Today’s puzzle is about dating strategy.
You’re single and looking for love. In front of you are three doors. Behind each door is a prospective partner. Your mission is to couple up with your best possible match.
Imagine you chose a door at random. If you couple up with the person behind it, the chance you get your best match is 1 in 3. (You can assume that of the three people who are waiting behind the doors, there is a best match, a not so good match, and a least good match for you.)
Thankfully, I’m going to let you open some doors. But there are rules:
To start, you select a door. Any door. It will open to reveal one of your potential suitors. If you want to choose this person as your match, you can. Job done. You couple up with them. But if you decide to go with the first person, you don’t get to see either of the others. Risky! The person might be just your type, but maybe the others are even more so…
(You can assume that you are able to correctly judge the person’s suitability for you as soon as you see them.)
If you decide to move on, you discard the first person. They’re history. You select one of the two remaining doors. It opens to reveal someone else. Again, you can choose this person as your match. But just like before, if you choose this person, you don’t get to see who is behind the final door. Nor are you allowed to return to the person you discarded behind the first door.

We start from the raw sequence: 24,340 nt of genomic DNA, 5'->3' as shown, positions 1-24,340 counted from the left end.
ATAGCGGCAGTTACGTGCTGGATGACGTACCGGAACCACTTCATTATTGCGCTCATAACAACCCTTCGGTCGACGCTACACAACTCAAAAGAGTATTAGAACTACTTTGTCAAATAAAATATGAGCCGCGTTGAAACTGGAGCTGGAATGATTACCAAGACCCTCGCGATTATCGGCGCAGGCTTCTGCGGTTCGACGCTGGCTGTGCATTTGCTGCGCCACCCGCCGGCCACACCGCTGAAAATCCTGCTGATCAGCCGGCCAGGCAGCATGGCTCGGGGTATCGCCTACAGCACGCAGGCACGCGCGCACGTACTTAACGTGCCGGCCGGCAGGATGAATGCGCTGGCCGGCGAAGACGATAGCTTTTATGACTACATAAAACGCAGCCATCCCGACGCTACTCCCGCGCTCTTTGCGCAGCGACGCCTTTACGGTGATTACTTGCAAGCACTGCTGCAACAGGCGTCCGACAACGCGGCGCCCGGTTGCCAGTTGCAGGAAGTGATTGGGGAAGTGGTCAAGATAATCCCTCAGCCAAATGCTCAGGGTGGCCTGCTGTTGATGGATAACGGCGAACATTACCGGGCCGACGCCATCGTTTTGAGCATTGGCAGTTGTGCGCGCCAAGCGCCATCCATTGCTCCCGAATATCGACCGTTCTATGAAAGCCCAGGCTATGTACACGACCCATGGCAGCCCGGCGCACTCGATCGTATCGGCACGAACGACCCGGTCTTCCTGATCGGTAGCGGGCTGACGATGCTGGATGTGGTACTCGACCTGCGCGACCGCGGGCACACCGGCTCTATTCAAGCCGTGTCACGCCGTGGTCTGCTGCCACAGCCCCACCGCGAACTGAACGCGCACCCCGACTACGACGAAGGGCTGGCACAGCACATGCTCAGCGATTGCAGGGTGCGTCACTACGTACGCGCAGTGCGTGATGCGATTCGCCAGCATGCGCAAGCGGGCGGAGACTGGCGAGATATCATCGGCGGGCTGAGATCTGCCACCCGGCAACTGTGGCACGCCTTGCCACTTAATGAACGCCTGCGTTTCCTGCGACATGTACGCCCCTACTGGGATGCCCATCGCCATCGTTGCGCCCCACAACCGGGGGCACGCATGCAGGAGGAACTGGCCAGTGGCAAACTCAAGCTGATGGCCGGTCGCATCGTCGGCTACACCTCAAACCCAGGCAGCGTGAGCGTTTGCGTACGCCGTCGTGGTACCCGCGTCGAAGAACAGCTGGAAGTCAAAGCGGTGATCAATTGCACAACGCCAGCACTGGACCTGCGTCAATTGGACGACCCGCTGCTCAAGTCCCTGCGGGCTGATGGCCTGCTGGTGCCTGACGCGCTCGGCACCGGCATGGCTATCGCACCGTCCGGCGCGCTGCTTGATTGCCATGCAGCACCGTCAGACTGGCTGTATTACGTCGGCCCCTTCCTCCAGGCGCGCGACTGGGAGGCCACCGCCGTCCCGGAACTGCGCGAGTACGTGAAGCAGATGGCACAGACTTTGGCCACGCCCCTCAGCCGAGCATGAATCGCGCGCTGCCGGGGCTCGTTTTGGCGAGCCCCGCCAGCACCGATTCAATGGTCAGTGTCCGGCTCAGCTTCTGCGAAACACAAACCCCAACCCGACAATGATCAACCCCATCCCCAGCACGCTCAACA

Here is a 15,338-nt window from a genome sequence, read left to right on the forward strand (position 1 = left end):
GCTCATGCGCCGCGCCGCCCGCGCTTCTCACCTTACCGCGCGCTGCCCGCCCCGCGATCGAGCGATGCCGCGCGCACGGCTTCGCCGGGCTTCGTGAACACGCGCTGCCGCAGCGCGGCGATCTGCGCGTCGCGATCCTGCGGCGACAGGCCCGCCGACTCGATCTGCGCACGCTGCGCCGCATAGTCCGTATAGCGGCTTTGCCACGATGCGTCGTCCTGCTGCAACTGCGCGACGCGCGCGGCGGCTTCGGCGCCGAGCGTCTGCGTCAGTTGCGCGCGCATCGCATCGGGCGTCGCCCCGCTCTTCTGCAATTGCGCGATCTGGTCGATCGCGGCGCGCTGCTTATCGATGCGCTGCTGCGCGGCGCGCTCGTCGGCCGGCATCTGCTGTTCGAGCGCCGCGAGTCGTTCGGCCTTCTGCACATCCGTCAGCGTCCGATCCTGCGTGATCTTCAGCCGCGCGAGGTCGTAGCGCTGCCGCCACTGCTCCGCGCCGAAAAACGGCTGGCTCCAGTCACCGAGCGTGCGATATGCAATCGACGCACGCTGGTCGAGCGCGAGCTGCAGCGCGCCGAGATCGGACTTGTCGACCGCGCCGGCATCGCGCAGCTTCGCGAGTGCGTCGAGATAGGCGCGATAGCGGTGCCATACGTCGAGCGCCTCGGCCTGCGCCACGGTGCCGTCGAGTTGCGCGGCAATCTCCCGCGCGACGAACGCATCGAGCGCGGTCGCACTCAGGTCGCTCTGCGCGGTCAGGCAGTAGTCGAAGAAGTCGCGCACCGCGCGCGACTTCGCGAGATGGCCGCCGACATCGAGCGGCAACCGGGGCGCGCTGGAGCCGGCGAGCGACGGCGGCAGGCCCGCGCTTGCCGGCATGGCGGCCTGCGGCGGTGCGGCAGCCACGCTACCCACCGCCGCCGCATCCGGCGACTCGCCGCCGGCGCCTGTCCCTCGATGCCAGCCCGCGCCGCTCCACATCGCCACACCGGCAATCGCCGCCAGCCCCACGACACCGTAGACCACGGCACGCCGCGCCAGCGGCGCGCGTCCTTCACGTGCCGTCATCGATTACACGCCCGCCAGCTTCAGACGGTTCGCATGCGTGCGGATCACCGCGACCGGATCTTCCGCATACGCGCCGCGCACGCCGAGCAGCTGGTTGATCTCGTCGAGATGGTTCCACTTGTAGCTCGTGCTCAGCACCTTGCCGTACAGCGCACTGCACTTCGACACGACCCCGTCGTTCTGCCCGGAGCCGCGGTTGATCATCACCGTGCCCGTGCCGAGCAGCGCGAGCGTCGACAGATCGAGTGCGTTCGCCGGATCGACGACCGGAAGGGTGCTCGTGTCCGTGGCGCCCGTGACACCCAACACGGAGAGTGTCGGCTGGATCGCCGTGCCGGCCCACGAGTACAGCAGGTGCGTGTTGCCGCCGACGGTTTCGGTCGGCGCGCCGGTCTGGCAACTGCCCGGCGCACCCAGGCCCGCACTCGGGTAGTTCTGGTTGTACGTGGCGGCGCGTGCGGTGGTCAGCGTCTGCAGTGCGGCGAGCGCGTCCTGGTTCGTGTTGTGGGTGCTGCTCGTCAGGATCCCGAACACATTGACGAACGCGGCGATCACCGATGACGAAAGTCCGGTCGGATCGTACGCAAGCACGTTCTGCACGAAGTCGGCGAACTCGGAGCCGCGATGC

If you decide to move on a second time, you select the final door. You must choose the person behind it as your match, whatever you think of them. Also risky!
To summarise: you only have one chance to decide on each person. If you decide to reject someone, you can’t return to them after. If you choose the first, you don’t get to see any of the others. If you want to see them all, you must choose the last.
What strategy gives you the best chance of finding your best match? Can you improve your odds from 1 in 3?
(Further clarification: You must assume that you know nothing about the average attractiveness of the group that the suitors are selected from. If you see the most attractive person you have ever seen behind the first door, there is still a 50 per cent chance that the person behind the second door is even more attractive. The question is not psychological or sociological: you can’t settle with the first one you think is acceptable. The puzzle is mathematical: it asks you to maximise your chance of getting the best possible match of those three on offer.)
I like this puzzle because even though it is a massive simplification of modern dating, the underlying idea is relevant to many situations in real life. If you get to see many things (not just suitors) in sequence, and choosing one means you don’t get to see what comes after, nor are you allowed to return anything earlier in the sequence, when is it in your best interests to commit?
I’ll be back at 5pm UK with the solution, and a discussion of the well-studied mathematical problem on which the puzzle is based.
Meanwhile NO SPOILERS.
I also co-write Football School, the children’s book series that explains the world through football. The third volume (left) is just out. In it there are chapters on the maths of the coin-toss, the chemistry of pitch markings, the biophysics of dribbling, the biology of footballers’ feet, the history of the first football club, the design and technology of trophies, the politics of Spain, and much much more.